“Training started for some of the participants back in January,” said Lago. “The fully fledged camp started a few weeks ago and is coming to a head. Our players were put through a rigorous training camp and were putting in 100 percent effort. Now is the moment to ease off and train at a lower intensity to avoid injury ahead of the event.

“We have several young and talented players competing in the tournament and are certain that these players will be the team’s mainstay over the next few years. I’m sure their dedication and hard work will pay off.”

The key takeaway from last year’s Jiu-Jitsu World Championship in Abu Dhabi, according to Lago, was to improve the power of the athletes.

“For the Asian championships, we are putting increased efforts into improving our team’s physical strength,” Lago added. “The authorities and the coaches are always working on developing a new generation capable of taking on the best in the world and winning the medals, so we are focusing on improving them on a daily basis so they can reach their potential quicker and successfully represent the UAE on an international stage.”

This month’s successful AJP Tour Dubai International Pro served as the ideal warm-up for next week’s Asian championship, with several of the female athletes putting in impressive performances.

“The Dubai Tour was undoubtedly a terrific warm-up session for our elite athletes,” Lago said. “The players put some incredible performances down on the mat, demonstrating what they will bring to Bahrain this weekend.”

At last year’s Asian championship in Abu Dhabi, the UAE produced excellent performances to finish top of the medal table, taking home four gold, four silver, and 10 bronze medals.

Source: Arab News


Turkey steps up efforts to end violence against women

MAR 23, 2022

Three ministers and the head of Turkey's Presidency of Religious Affairs (Diyanet) met on Wednesday in the Turkish capital Ankara to introduce a new action plan for 2022 to tackle violence against women, a complex issue highlighted by domestic violence and femicide committed by their former or current spouses or other family members. Ministers hailed progress in reducing the disturbing number of "femicides" but also acknowledged the need for more collaboration on the issue as they signed a cooperation protocol between their ministries.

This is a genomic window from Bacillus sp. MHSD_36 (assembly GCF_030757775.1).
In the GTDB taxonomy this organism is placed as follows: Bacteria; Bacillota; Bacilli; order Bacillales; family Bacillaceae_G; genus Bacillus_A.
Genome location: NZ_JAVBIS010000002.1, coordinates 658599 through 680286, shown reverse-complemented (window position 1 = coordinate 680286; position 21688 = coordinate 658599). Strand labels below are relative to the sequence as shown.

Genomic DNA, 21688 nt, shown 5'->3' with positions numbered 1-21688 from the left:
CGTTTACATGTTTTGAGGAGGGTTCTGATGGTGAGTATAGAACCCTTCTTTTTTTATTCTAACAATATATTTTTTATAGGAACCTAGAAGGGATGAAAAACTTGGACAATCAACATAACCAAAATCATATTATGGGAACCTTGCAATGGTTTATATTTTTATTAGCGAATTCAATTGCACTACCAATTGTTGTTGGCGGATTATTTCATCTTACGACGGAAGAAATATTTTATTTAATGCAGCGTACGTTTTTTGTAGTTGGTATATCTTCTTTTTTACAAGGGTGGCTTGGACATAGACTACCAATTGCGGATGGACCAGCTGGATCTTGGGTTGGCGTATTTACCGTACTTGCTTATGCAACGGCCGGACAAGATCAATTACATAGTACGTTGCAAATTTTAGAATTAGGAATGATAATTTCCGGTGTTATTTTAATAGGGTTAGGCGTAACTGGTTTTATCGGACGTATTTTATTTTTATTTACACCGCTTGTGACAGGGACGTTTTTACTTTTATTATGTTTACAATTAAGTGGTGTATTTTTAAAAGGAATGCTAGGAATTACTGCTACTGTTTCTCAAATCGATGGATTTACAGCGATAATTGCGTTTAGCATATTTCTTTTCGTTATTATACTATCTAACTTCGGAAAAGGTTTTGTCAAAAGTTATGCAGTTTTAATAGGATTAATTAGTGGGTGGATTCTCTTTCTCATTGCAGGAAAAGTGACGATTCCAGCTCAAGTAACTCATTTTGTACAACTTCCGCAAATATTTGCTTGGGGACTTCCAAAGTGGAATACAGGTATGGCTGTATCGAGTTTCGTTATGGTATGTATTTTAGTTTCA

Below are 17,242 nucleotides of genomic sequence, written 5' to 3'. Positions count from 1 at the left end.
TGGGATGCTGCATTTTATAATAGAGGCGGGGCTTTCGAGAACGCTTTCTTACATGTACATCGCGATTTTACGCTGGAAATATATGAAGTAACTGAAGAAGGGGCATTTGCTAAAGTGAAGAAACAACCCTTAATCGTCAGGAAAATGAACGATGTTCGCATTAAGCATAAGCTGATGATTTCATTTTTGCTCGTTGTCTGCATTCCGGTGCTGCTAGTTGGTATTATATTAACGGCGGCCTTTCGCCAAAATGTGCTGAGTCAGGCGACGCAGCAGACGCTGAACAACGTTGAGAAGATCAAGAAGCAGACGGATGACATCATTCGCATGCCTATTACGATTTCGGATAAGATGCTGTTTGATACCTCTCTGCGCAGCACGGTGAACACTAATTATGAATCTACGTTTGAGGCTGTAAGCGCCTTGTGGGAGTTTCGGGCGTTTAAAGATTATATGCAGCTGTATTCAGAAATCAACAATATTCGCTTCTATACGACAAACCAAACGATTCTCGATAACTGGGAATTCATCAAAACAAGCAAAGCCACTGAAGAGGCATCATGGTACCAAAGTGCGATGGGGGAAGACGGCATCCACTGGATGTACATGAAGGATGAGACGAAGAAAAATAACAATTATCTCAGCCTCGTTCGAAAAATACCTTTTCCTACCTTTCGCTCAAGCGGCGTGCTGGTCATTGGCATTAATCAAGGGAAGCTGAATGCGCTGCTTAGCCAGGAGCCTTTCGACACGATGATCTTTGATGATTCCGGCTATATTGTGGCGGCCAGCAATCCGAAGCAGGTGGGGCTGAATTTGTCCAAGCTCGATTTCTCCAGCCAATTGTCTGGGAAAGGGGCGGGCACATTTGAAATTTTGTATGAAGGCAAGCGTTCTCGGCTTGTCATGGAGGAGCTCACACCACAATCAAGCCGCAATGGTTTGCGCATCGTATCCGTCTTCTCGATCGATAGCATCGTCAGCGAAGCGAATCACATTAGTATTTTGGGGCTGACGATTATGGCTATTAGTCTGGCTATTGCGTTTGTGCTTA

The protocol covers increased coordination between the Interior Ministry, which handles the criminal side of the issue, the Family and Social Services Ministry, which is at the forefront of efforts to provide shelter and awareness to women in danger, and the Education Ministry, which aims to educate people at a younger age to raise awareness on the issue that is still largely tied to a patriarchal mindset.

The action plan focuses on five aspects – access to justice for victims, policies and coordination, preventive and protective measures, public awareness and collecting accurate data on the issue.

Family and Social Services Minister Derya Yanık said at the meeting that successive governments of the incumbent Justice and Development Party (AK Party) implemented numerous regulations and measures to curb violence against women on the principle of "zero tolerance" in the past two decades but the process was not "complete" yet. "We will work to ensure the implementation of privacy rulings for women (to protect the identity of domestic violence victims), we will work for efficient implementation of health measures and consultation services for victims," she said.

Yanık said the violence has become "diverse" now. "Apart from physical, psychological, economic and sexual violence, we now have virtual violence, something we need to work to prevent," she highlighted, referring to cybercrimes targeting women, including stalking and bullying. The minister also dismissed the claims that restraining orders were scarce or not implemented well in domestic violence cases. "This is not something which can be simply prevented by implementing restraining orders for perpetrators. Unfortunately, we have seen in the past five years that about 81% of women's murders were committed by perpetrators they did not seek restraining orders for earlier," she said.